Sports Medicine
A Crucial Period
Good Pain, Bad Pain
On Your Knees
Secondary Injuries
Imaging Technology
What's Sciatica?
The Female Athlete
Putting Your Feet First
Itis Schmitis
Too Much, Too Soon
Under the Influence
What's Goin' On?
Think Inches, Not Pounds
Preventing Vaginitis
That Painful Pull
Athlete's Heart
Exercise & Arthritis
Chilled to the Bone
Measuring Body Fat
Exercise and Your Breasts
Choosing a Sports Doctor
Lean on Me (Shoulder)
Exercise & Anemia
Exercise Abuse
Pelvis Sighting
Hand Aid
It's All in the Wrist
Back in Action
Altitude Adjustment
Tennis Elbow, Anyone?
Exercising in the Heat
Agony of the Feet
Restless Legs
Night Time Cramps
Birth Control Concerns
No Periods, No Babies?
Post Partum Prescription
Weight Loss Mystery
Undesirable Cooldown
To Brew Or Not To Brew
Fitness After Baby
Biking and Back Pain
Swimmer's Shoulder
A Hidden Athlete
Avoiding Osteoporosis
Drug Testing
Maximum Heart Rate
Headway Against Headaches
Torn Rotator Cuff
Fat Figures
Bloody Urine
Sag Story
Lackluster Leg
Bothersome Bulge
Gaining in Years
Taking It On the Shin
Aching Ankles
Hoop Help
Tender Toes
Meals For Muscle
Growing Pains
Hot Tips
High Altitude PMS
Personal Bests
Air Pollution
Ankle Blues
Heartbreak Heel
Yeast Relief

Exercise and Anemia


Iron is stored in the bone marrow prior to being used to synthesize new red blood cells. A blood test called ferritin indirectly measures the amount of iron stored in the marrow and is commonly used to aid in anemia diagnosis. A value of 30 mg per liter is normal for American women. Values between 12 and 20 are marginal iron stores, and a value of 12 or less indicates a lack of iron stores.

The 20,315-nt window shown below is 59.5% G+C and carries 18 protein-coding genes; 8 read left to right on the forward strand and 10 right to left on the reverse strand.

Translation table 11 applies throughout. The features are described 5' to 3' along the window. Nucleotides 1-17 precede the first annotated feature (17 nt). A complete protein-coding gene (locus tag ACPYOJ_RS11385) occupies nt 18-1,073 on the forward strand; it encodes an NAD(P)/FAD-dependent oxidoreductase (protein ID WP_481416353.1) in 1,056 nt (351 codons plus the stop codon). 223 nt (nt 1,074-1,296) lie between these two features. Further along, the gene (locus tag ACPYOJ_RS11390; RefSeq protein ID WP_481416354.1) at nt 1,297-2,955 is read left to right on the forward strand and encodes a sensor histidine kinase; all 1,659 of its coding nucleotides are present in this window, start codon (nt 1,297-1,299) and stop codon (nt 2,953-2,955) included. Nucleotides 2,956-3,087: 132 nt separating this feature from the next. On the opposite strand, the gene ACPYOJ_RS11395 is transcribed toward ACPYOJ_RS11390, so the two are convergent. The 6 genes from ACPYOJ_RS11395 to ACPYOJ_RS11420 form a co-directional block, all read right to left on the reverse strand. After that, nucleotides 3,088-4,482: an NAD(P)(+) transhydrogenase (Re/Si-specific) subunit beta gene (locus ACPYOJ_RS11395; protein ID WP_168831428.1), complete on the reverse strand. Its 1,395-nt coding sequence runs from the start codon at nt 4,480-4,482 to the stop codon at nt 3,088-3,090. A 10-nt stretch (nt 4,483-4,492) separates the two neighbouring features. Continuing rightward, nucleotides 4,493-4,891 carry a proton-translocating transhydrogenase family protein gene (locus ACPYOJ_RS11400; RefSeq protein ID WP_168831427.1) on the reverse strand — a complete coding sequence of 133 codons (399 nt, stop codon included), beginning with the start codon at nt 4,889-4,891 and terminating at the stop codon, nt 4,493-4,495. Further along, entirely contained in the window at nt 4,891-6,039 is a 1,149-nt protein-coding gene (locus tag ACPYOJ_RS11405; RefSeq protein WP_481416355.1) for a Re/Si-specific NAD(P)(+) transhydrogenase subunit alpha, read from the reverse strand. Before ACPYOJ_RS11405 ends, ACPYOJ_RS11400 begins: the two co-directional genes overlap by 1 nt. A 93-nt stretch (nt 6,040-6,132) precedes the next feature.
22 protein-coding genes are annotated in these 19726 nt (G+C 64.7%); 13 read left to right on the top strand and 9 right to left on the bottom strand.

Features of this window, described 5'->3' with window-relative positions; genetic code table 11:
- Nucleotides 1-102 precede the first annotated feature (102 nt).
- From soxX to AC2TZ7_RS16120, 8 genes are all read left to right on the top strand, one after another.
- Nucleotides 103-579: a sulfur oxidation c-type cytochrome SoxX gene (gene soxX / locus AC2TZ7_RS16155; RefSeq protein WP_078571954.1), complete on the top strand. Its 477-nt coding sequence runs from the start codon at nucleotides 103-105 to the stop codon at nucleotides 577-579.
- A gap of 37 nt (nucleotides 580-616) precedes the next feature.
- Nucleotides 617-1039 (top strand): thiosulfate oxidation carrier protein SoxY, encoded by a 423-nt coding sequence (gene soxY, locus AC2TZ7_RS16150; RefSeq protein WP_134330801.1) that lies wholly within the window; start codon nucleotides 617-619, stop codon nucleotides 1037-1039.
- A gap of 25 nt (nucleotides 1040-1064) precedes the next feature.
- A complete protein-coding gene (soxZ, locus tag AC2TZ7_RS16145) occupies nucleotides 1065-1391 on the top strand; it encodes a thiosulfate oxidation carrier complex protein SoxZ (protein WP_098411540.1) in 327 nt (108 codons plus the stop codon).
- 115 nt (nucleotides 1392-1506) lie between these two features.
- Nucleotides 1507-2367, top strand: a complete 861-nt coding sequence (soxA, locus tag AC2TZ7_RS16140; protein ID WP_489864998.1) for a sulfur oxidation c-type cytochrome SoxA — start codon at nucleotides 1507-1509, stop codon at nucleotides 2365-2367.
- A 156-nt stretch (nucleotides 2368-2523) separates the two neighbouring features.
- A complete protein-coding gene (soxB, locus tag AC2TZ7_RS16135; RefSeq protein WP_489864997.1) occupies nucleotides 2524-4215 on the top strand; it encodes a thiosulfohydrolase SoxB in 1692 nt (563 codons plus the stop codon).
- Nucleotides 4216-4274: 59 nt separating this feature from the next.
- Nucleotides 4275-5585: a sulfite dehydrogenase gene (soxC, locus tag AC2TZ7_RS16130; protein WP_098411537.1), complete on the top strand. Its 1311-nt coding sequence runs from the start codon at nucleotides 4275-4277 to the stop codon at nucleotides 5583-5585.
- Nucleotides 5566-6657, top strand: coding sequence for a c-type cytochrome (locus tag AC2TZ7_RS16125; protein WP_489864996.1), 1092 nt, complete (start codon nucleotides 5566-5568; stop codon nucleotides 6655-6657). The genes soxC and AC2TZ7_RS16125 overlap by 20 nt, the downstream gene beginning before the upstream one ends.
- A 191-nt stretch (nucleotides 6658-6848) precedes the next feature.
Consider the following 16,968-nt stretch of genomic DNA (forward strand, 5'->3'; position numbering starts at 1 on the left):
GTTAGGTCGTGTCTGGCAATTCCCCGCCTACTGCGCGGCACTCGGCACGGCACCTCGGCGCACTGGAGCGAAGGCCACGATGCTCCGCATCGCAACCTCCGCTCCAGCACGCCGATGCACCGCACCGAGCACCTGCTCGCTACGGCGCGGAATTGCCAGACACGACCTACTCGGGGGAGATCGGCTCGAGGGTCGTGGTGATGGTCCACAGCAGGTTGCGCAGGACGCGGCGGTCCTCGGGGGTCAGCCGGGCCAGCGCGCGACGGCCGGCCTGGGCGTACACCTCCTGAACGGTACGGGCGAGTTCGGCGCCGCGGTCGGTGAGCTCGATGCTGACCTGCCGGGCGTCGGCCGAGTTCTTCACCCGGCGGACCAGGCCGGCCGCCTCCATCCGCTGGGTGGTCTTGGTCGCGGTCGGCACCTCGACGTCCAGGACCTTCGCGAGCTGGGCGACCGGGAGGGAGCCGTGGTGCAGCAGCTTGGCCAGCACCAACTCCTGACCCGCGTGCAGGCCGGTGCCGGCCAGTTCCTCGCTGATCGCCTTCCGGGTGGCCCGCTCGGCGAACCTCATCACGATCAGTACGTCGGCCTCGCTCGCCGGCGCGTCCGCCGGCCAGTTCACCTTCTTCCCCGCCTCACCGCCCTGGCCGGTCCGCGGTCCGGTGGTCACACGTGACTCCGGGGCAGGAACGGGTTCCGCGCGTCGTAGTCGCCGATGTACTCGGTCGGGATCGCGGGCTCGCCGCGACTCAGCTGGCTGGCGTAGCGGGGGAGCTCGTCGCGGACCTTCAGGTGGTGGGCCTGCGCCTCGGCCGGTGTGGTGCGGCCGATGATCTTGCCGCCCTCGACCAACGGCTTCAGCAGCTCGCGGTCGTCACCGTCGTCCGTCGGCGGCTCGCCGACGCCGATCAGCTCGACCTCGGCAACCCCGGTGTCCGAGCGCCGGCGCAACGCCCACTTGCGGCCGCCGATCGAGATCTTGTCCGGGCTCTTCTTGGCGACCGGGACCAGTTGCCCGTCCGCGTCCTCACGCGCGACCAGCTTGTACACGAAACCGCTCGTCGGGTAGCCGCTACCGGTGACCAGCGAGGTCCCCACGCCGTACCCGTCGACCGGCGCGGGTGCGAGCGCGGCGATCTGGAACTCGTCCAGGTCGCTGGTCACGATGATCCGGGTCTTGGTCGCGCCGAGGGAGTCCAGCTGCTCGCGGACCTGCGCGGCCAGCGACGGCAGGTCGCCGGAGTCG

You lose your iron stores before you become anemic. Current research indicates no impairment of performance in athletes who lack iron stores but are not yet anemic. Increasing iron stores will not boost your athletic performance (unless you are anemic from iron deficiency), but will reduce your chances of becoming anemic in the future.

Experts estimate that between 20 and 65 percent of young American women are iron deficient and up to 20 percent are frankly anemic. Many factors contribute to your risk of becoming anemic. They include a diet low in iron, restricted calorie intake, eating disorders, heavy menstrual flow pregnancy and lactation, and blood donations. Bleeding in the gastrointestinal tract from a variety of causes, including the excessive use of anti-inflammatory medications such as aspirin and ibuprofen, can also cause anemia.

Symptoms of anemia vary from person to person and correlate to some degree with the severity of the anemia. Most mild anemias cause no symptoms, although an athlete may notice more fatigue during workouts, a feeling of burning or heaviness in the legs, a difficulty in doing speed work and nausea after a workout. If the anemia is severe (hemoglobin below 9) you may be lightheaded upon standing, fatigued during daily activity and have headaches.

To prevent anemia, be sure that you meet your iron needs every day If you think you are at risk for anemia, see your physician for a screening blood count and advice on proper supplement therapy

Pumping iron into your diet.

Here are some tips for increasing the amount of iron you consume.

  • Eat iron-rich foods with foods rich in vitamin C to aid in absorbing the iron.
  • Cook in cast iron pots. Some of the iron from the pot will leach into the food.
  • Use grain products (cereals, breads, pasta) that have been enriched with iron.
  • Avoid drinking black tea with iron-rich foods. The tannic acid in tea reduces the absorption of iron.

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About the authors: Carol L. Otis, M.D., is Chief Medical Advisor to the Sanex WTA and UCLA student health physician. Roger Goldingay is a former professional soccer player. They are married and the co-authors of The Athletic Woman's Survival Guide.

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Table of Contents

Foreword: Billie Jean King

Comments by Barb Harris
Editor in Chief,
Shape Magazine

General Health
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